Friday, February 14, 2014
Director: Daniel DelPurgatorio
Seen via: other-themovie.com
Runtime: 15 min
Daniel DelPurgatorio's Other is a blistering body-horror short about a doctor (David Steiger) stricken with cancer and left without any traditional options for a cure. He takes the matter into his own hands by subjecting himself to an experimental treatment that he's devised - a series of painful and harrowing sessions in a small machine he's cobbled together in his basement. As he becomes increasingly wracked with sores and scabs, he begins to question the success of his treatment and whether the unexpected side-effects suggest an alternate solution...
Other boasts impressively nasty special effects, most prominently in the doctor's disintegrating health. His equipment is pretty terrifying as well, particularly when it's in action. Sinister fluids pump through tubes, wires hum, and awful chunks of organic matter fall into a holding chamber. Adding to the atmosphere is the dark and grimy set and the great sound work. It's all incredibly effective in capturing the sense of dislocation and desperation accompanying a life-threatening illness.
Other is everything I want in a short film - intense, bloody, and really well constructed. It also has a particularly killer ending. It's currently free to watch via the film's website (other-themovie.com), and is definitely worth checking out.
Thursday, February 13, 2014
Director: John Carpenter
Seen via: Retrofantasma, Durham, NC
Rating: 6.5 / 10
I'd heard a lot about In the Mouth of Madness prior to seeing it, mostly by fans using it as an example to show John Carpenter's post-80's work wasn't uniformly bad. The 90's are so often reviled by horror fans as a terrible decade for the genre, but after the horror boom of the 80's it seems like the genre had to step back and wrestle with its success. How to deal with the tons of watered-down films and franchises capitalizing off the hits of yesterday? How to handle the burgeoning CG technology beginning to dominate special effects? Lots of films from the era seem to be casualties of the choice between adapting to trends or endlessly retreading old ground. Is it any wonder that some films took the third route of turning to self-reflection? In the Mouth of Madness examines the success of horror as a genre without letting the self-awareness take center stage, as in films like Scream (whose constant explanation of its gags seemed to turn it into a film made primarily for non-horror audiences). It also manages to lovingly incorporate lots of classic horror tropes within a metafictional context that works... sometimes.
At the center of the film is the work of fictional author Sutter Cane - a Stephen King stand-in with a body of work whose subject matter appears to be a blend of King and Lovecraft. Cane's books have been wildly successful, and his latest work, In the Mouth of Madness, is flying off the shelves. But Cane has vanished, and in response his publishing house hires investigator John Trent (Sam Neill) to look into the disappearance. Trent is not a horror fan, and his disdain for Cane's work is only magnified by the over-the-top marketing surrounding the new book's release.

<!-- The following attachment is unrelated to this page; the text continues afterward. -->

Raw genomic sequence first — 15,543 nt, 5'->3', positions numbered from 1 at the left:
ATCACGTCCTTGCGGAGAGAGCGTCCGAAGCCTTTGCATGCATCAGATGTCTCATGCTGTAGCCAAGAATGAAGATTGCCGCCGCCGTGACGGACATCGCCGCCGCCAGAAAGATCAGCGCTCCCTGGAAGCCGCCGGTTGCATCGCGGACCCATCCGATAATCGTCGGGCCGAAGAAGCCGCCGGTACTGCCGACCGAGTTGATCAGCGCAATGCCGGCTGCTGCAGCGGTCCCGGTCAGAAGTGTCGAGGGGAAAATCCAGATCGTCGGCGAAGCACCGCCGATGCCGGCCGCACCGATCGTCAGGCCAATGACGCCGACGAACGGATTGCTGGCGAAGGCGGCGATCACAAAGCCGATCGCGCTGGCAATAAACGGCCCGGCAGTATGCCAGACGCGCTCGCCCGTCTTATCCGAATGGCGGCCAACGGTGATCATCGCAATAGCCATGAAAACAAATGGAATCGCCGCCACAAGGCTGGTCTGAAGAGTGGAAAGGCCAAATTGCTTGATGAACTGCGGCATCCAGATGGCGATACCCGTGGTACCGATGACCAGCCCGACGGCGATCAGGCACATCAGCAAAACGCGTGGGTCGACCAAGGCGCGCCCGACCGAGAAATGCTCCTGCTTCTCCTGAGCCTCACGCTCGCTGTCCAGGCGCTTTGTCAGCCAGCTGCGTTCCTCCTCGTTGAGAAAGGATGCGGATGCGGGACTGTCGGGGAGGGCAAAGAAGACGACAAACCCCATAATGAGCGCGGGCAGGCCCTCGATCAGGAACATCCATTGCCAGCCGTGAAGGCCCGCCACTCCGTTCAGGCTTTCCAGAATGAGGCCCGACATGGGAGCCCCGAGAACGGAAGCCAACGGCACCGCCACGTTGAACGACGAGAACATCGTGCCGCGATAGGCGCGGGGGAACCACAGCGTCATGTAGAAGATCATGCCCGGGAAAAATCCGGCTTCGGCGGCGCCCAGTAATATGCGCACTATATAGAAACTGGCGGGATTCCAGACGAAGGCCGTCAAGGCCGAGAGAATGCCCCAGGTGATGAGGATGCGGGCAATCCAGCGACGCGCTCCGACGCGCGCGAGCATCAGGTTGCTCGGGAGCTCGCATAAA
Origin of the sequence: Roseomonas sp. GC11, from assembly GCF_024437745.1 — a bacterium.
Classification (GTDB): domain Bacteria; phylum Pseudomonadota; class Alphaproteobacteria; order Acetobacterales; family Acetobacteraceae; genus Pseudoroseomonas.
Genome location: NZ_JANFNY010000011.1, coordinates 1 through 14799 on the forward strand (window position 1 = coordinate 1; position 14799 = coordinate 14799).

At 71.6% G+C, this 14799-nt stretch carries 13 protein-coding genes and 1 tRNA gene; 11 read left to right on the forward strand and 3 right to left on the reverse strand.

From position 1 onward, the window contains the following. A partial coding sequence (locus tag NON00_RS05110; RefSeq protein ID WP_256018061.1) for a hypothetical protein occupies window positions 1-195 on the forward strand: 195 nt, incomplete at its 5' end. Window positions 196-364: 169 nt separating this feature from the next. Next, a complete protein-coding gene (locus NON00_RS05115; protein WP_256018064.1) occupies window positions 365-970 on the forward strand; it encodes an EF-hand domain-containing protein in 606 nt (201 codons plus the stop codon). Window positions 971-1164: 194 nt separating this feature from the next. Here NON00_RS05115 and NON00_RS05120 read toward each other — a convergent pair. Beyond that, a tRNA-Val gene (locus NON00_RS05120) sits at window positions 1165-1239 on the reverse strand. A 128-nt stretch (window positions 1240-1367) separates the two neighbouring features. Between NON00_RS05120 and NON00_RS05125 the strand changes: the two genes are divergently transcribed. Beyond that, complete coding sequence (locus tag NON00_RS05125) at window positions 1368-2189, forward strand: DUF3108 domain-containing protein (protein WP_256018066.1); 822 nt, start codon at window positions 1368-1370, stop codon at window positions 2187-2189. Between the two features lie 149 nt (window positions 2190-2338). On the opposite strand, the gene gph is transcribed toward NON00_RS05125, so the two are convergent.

The skeptical anti-fan placed front and center had me hoping that the film would engage with some of the common criticisms of horror. Unfortunately, it doesn't have much to say. Trent initially decries Cane's work on the grounds that they're inciting violence by unstable readers. He's right in a way, even if there turns out to be a little more to the story. Once Trent starts reading the books to get insight into his disappearance, he admits that they've got a certain lowbrow appeal. If anything, they've given him nightmares, just like any good horror novel should. But all of Trent's criticisms become somewhat irrelevant when fiction starts to bleed into reality. Horror authors face frequent scorn because their work approaches violent or taboo topics in a manner inconsistent with the norms of polite society. By dissolving the barrier between the real and fictional worlds, the film lets the rules of horror run wild without calling them into question.
Still, there's quite a bit of fun to be had once the film enters the world of Cane's novels. The fictional New Hampshire town of Hobb's End is a kaleidoscope of Lovecraftian horror, and Trent's constant scoffing is pretty amusing in the face of the outrageous supernatural events going on around him. The film's denouement is a little tedious though, and dwells longer than I'd have preferred on Trent's descent into insanity. We've been privy to the real story for much longer than he has, so I feel like the film would have been more powerful if it had wrapped itself up more quickly.
In the Mouth of Madness is a pretty good film, it just doesn't feel like a pretty good John Carpenter film. The metafictional aspects feel a little played out at this point. I have no way of knowing how fresh the film seemed in the mid-90s, since at the time Ghost Writer and Wishbone were about as metafictional as I got. But the is-it-fiction-or-reality games aren't terribly suspenseful these days. More engaging to me was the greatest hits reel of horror tropes the film throws into Hobb's End. Overall, it's a fun film, if a little overblown, and definitely not deserving of the grief that often gets piled on Carpenter's later work.